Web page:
We’re about to be awash in pink. And that’s a very good thing.
October is National Breast Cancer Awareness Month.
Wearing pink is the universal branding that raises annual awareness about breast cancer.
The numbers provide the stark data about why we focus on this dreaded disease. It is the second most common cancer among women. About one in eight women born today will get breast cancer at some point. But the reality is even stronger. That means everyone, regardless of gender, will be affected because everyone knows someone whom they care about who will suffer from it.
There is no magical cure for breast cancer, but there are successful treatments for it, especially when it is detected early. And if there is a “magic wand” that can put a woman on the path to early detection, it is this: routine self-examinations and annual mammograms. These are the first defenses against the disease. I cannot emphasize strongly enough that the best protection is an early detection and treatment if you are unfortunate to have the disease. Early treatment greatly helps to reduce the disease’s spread and provides women with stronger recovery possibilities.
We have seen over the years how “pink” has become more widespread. For Americans, of course, seeing members of the NFL wearing pink — these very tough American athletes — is always an eye opener. And the added footnote to this practice of highlighting the pink is that no one ever complains.
It is reasonable to say that we’re winning the war regarding the messaging of October as National Breast Cancer Month. However, we must remain persistent in delivering the message. Indeed, pink has also spread to other countries.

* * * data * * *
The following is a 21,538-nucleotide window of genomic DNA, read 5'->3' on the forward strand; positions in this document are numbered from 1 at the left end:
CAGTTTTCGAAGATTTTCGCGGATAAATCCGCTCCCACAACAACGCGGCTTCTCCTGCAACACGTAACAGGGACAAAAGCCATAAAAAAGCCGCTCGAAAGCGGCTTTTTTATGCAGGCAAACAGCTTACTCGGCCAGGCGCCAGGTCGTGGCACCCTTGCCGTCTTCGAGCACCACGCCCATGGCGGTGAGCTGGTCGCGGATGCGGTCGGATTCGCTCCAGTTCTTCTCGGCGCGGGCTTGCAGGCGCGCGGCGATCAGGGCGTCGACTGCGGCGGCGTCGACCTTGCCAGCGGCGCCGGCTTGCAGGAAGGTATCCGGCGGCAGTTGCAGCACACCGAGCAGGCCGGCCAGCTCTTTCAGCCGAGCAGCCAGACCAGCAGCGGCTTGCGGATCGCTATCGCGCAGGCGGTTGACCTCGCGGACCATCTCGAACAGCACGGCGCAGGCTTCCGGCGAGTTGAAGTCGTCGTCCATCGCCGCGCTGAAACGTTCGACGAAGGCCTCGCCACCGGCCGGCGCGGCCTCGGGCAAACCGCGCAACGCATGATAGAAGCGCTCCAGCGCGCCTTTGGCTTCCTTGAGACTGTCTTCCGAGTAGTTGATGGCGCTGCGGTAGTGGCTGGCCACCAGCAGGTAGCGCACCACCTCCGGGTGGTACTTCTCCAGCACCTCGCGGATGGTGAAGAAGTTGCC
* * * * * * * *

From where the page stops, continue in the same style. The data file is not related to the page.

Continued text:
- Tokyo Tower used pink for its night color October 1, 2007.
- The Palacio do Planalto, the official workplace of Brazil’s president, was awash in pink Oct. 1, 2014.
- The White House went pink in 2017.
All women should combine the idea of awareness, with the next step: action. If you are a woman, do regular self-examinations and be sure to schedule your annual mammogram, if your doctor recommends it. You might be saving your own life.
"Access to breast cancer screening and optimal treatments for all New Jersey women remains an urgent public health issue," the New Jersey State Cancer Registry Data Brief — Female Breast Cancer.
And while we essentially think of women as the victims of breast cancer, it affects men, too. The number is small, about 2,000 annually, but nonetheless, men should also be aware of any changes in their breast area. Several advocacy groups for men even established the third week of October as “Male Breast Cancer Month.”
Whether female or male, we invariably return to that word: awareness. Be aware and act, it is a reliable plan for everyone, especially during October. Learn about the signs of breast cancer and get screened.
For more information about breast cancer, a superb resource is available at http://sgk.mn/2xFyjoW.
That’s my take, what’s yours?
What are the warning signs of breast cancer?
- A lump or thickening in or near the breast or in the underarm that persists through the menstrual cycle.
- A mass or lump, which may feel as small as a pea.
- A change in the size, shape or contour of the breast.
- A blood-stained or clear fluid discharge from the nipple.
Source: The Cleveland Clinic